In certain embodiments, a content delivery system for providing content from a content delivery network to end users includes a plurality of delivery servers in a content delivery network, where the delivery servers have computer hardware. At least some of the delivery servers may host one or more content items. The system may further include an inventory server that includes an inventory of content, where the inventory of content indicates which of the delivery servers host the one or more content items. The inventory server can receive a request for a content item, where the request specifies a logical location of the content item, use the logical location of the content item to access the inventory of content to determine one or more delivery servers that host the content item, and redirect the request for the content item to a selected one of the delivery servers, such that the selected delivery server is operative to serve the content item.
 In certain embodiments, a system for provisioning content in a content delivery network includes a content delivery network having a plurality of delivery servers, where each of the delivery servers has computer hardware.
The system may further include one or more propagation servers that can provision a content item to first delivery servers selected from the plurality of delivery servers.
Each of the first delivery servers can provide to a server a message reflecting the receiving of the content item by the first delivery server, in response to the first delivery server receiving the content item. The server may store an inventory in physical computer storage, where the inventory indicates which of the delivery servers hosts the content item.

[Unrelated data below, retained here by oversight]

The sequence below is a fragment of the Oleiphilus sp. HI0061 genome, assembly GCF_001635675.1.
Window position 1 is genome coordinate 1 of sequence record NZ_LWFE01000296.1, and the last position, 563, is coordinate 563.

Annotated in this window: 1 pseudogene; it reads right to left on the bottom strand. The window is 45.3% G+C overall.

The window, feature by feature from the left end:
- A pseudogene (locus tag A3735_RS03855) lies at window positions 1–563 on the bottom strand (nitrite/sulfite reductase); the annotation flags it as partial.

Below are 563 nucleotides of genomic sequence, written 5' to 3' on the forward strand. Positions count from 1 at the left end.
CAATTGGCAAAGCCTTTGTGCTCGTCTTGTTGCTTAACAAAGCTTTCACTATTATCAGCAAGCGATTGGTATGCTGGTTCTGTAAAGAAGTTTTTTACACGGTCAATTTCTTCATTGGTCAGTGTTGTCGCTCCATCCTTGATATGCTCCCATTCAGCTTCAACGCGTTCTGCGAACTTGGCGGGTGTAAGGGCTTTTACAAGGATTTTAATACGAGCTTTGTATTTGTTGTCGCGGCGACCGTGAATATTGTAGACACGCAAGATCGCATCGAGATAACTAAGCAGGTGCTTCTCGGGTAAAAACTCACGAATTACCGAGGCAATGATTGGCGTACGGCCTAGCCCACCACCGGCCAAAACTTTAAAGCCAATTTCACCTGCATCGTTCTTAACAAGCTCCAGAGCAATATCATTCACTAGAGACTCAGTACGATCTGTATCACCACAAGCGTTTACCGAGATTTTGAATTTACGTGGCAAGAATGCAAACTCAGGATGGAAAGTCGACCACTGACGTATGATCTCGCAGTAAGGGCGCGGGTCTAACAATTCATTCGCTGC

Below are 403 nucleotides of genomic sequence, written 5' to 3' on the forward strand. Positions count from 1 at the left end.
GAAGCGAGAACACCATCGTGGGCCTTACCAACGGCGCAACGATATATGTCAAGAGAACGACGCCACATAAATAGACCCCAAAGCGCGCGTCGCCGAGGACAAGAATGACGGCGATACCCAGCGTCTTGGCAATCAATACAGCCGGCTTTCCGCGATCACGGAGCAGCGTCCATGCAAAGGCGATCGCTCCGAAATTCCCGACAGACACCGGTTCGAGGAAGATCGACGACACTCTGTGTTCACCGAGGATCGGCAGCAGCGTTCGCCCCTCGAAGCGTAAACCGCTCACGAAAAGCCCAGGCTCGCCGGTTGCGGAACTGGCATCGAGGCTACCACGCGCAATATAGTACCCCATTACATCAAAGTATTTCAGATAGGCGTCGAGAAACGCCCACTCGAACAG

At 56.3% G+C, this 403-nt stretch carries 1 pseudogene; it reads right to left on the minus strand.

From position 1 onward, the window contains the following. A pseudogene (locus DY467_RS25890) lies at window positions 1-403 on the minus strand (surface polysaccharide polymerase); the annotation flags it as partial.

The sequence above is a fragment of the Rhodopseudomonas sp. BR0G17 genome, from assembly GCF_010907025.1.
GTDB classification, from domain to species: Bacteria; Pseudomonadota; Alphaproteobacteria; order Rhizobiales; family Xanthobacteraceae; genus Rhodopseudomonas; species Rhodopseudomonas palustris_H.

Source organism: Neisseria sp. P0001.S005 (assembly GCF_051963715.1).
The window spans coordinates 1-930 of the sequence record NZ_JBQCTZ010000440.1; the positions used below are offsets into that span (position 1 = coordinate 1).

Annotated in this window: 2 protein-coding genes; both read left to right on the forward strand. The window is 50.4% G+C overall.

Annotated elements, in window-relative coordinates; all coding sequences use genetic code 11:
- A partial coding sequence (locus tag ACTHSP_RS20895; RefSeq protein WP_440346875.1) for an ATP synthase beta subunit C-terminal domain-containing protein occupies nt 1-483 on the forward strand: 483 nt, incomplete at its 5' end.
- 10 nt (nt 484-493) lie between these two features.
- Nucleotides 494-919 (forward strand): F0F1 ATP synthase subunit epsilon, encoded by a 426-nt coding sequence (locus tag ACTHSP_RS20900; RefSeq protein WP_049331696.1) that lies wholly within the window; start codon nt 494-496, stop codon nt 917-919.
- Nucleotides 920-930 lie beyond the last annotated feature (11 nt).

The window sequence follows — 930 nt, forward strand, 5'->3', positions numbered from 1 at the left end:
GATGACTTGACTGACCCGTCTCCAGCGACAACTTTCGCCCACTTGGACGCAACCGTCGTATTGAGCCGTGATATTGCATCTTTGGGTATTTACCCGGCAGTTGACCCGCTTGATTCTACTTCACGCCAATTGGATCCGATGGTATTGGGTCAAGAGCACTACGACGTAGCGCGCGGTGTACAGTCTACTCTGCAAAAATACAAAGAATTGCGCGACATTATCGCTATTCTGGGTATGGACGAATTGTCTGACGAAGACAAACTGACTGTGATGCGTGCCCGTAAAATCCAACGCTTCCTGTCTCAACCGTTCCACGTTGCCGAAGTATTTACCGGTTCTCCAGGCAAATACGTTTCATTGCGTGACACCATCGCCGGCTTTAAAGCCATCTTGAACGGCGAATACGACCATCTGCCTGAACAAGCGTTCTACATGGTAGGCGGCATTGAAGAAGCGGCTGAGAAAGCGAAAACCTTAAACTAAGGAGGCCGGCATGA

In certain embodiments, a system for providing media owners with media delivery reports showing statistics of each media file delivered includes a plurality of delivery servers in a content delivery network, where each of the delivery servers delivers media files to users over the Internet, and where the media files may be owned by a plurality of different media owners. Each of the delivery servers can be programmed to: log the time, date, file size in bytes, delivered bytes in case of partial delivery, and delivery duration of each media file delivered to the user over the internet, for each event when a media file is delivered to a user, analyze the log events to generate an event report for each media file including the number of deliveries of any portion of each media file according to the time of day and date, and the total number of bytes of each media file delivered, and provide event reports to a usage server. The usage server can be programmed to: receive the event reports from each of the delivery servers, combine the event reports from each of the delivery servers into combined event reports, such that the amount of each media file delivered by the plurality of delivery servers is summed to reflect a cumulative total amount of each media file delivered by the plurality of delivery servers, and provide the combined event reports to a billing server. The billing server can be programmed to: combine the combined event reports with historical log event data stored in a provider database to produce overall delivery statistics, calculate a delivery completion percentage for each media file by dividing the total amount of bytes of each media file delivered by the size of the respective media file;